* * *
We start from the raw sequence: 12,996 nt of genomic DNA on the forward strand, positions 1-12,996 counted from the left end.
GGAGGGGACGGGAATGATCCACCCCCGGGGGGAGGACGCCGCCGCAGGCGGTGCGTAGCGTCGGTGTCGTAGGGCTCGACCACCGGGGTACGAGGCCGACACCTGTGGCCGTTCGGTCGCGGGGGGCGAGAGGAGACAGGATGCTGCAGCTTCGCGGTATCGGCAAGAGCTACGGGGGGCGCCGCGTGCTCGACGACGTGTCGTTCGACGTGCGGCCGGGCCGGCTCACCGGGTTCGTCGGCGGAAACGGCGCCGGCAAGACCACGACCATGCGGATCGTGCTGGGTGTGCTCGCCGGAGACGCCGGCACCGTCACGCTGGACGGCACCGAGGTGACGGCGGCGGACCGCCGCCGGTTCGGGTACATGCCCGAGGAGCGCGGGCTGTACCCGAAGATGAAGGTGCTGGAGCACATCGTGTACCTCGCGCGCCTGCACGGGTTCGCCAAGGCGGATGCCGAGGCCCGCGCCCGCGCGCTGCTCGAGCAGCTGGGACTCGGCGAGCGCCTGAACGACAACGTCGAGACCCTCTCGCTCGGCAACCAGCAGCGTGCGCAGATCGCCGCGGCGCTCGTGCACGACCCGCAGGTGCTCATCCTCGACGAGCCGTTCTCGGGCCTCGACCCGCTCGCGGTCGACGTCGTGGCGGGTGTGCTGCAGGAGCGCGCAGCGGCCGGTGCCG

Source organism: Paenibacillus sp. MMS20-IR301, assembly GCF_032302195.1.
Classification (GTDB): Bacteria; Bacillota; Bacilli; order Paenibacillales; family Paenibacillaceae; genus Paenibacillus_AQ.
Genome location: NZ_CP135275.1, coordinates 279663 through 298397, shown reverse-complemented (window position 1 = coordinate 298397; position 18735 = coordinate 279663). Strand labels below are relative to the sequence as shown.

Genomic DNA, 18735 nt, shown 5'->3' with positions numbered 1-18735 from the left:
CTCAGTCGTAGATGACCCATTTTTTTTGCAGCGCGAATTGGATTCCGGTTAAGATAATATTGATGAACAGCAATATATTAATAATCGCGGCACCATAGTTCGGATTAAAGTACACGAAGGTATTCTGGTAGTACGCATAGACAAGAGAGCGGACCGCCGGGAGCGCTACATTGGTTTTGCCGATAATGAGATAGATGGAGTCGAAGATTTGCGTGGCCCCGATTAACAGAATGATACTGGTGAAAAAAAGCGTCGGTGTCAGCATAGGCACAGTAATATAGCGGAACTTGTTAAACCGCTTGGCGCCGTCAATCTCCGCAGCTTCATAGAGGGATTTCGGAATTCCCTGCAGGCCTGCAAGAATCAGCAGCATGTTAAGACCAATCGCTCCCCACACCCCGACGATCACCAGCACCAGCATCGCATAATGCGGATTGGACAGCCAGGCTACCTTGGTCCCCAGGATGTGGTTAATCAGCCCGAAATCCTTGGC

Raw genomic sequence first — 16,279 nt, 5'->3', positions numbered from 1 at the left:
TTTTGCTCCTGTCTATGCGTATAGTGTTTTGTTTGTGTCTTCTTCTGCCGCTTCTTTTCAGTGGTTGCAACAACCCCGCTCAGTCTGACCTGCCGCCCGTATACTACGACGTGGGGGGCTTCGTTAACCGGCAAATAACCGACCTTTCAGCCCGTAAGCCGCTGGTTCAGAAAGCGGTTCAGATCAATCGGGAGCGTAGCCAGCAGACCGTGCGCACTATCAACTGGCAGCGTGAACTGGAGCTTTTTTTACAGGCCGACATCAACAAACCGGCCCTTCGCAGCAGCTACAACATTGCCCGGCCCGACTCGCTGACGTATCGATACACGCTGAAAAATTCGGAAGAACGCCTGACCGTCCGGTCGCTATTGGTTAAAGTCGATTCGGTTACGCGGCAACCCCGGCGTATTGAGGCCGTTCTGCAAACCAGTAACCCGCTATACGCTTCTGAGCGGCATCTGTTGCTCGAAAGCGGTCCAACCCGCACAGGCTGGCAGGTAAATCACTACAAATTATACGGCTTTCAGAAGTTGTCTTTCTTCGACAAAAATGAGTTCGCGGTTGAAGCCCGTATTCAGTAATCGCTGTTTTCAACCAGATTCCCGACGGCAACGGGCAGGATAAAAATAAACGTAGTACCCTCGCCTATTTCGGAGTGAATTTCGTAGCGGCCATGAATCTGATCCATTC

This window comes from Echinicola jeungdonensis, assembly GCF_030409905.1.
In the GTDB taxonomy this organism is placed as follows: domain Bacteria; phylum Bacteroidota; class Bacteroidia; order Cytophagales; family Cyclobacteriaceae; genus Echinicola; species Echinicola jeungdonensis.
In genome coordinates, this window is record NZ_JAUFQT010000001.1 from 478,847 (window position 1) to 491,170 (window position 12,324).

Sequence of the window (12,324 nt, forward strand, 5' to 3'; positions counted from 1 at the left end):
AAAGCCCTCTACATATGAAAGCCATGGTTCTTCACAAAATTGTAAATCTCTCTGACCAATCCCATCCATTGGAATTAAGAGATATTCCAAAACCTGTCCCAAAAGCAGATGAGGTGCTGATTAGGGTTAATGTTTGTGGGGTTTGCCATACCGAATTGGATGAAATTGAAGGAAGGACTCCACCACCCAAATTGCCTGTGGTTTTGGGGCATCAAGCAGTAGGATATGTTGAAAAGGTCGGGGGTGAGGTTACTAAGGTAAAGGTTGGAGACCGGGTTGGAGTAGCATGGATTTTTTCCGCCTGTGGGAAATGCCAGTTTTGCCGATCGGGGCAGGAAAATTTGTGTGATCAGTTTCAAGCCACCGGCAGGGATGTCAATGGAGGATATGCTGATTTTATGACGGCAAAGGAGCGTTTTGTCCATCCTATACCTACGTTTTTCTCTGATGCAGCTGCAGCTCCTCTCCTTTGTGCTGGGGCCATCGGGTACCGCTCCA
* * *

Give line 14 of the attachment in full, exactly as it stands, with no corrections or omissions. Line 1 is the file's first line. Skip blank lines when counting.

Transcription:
AAAGCCCTCTACATATGAAAGCCATGGTTCTTCACAAAATTGTAAATCTCTCTGACCAATCCCATCCATTGGAATTAAGAGATATTCCAAAACCTGTCCCAAAAGCAGATGAGGTGCTGATTAGGGTTAATGTTTGTGGGGTTTGCCATACCGAATTGGATGAAATTGAAGGAAGGACTCCACCACCCAAATTGCCTGTGGTTTTGGGGCATCAAGCAGTAGGATATGTTGAAAAGGTCGGGGGTGAGGTTACTAAGGTAAAGGTTGGAGACCGGGTTGGAGTAGCATGGATTTTTTCCGCCTGTGGGAAATGCCAGTTTTGCCGATCGGGGCAGGAAAATTTGTGTGATCAGTTTCAAGCCACCGGCAGGGATGTCAATGGAGGATATGCTGATTTTATGACGGCAAAGGAGCGTTTTGTCCATCCTATACCTACGTTTTTCTCTGATGCAGCTGCAGCTCCTCTCCTTTGTGCTGGGGCCATCGGGTACCGCTCCA